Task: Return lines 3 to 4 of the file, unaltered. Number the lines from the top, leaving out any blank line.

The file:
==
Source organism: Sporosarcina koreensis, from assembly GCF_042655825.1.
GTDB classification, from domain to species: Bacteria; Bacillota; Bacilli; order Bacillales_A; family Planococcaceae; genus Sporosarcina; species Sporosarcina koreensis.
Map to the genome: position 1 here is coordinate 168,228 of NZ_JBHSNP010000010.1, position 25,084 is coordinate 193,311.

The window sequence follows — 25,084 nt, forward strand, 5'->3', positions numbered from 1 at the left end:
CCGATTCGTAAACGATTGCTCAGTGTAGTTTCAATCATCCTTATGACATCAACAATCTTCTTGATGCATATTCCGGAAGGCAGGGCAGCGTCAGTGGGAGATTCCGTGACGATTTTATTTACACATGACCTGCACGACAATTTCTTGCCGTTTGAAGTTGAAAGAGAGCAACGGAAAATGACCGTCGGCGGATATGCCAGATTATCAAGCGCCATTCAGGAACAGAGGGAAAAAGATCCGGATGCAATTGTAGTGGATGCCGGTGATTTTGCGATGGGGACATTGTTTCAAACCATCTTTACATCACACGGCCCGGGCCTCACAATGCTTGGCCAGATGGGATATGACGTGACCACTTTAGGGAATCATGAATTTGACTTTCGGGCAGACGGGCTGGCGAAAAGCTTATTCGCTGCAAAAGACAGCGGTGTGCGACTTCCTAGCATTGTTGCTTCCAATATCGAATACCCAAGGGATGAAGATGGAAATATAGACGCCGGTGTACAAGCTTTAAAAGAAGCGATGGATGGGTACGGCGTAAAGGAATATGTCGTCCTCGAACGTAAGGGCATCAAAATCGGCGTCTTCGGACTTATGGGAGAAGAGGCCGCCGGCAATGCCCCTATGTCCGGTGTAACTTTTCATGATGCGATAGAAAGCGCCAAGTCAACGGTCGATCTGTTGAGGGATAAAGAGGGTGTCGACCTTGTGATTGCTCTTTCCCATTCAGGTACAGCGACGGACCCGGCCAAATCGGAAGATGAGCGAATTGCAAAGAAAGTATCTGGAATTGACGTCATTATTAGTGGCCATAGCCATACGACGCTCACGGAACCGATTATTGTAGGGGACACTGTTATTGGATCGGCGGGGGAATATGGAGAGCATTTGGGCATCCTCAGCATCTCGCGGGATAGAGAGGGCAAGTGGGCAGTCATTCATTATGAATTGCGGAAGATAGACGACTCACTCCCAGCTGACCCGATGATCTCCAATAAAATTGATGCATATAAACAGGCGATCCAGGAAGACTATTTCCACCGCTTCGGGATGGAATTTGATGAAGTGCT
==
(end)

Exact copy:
Map to the genome: position 1 here is coordinate 168,228 of NZ_JBHSNP010000010.1, position 25,084 is coordinate 193,311.

The window sequence follows — 25,084 nt, forward strand, 5'->3', positions numbered from 1 at the left end: